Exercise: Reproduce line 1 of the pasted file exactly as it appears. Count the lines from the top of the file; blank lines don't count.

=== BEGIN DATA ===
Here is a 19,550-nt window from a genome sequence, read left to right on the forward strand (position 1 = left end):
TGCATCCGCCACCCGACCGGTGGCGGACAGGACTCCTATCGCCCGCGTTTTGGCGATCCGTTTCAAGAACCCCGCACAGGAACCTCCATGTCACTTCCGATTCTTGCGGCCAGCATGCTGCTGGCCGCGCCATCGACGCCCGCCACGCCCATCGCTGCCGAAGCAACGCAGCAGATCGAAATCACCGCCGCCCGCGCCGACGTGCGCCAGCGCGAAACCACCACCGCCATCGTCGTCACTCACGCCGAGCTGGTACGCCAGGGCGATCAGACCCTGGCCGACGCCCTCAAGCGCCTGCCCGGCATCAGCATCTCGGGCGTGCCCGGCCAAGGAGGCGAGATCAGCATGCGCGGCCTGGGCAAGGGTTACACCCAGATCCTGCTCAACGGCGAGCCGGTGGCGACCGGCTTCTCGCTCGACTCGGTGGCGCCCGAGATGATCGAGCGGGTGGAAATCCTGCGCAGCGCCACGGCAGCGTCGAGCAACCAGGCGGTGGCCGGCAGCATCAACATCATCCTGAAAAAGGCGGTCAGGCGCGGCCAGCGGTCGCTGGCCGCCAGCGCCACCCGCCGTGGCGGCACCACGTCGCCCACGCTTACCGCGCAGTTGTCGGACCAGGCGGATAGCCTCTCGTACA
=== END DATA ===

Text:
Here is a 19,550-nt window from a genome sequence, read left to right on the forward strand (position 1 = left end):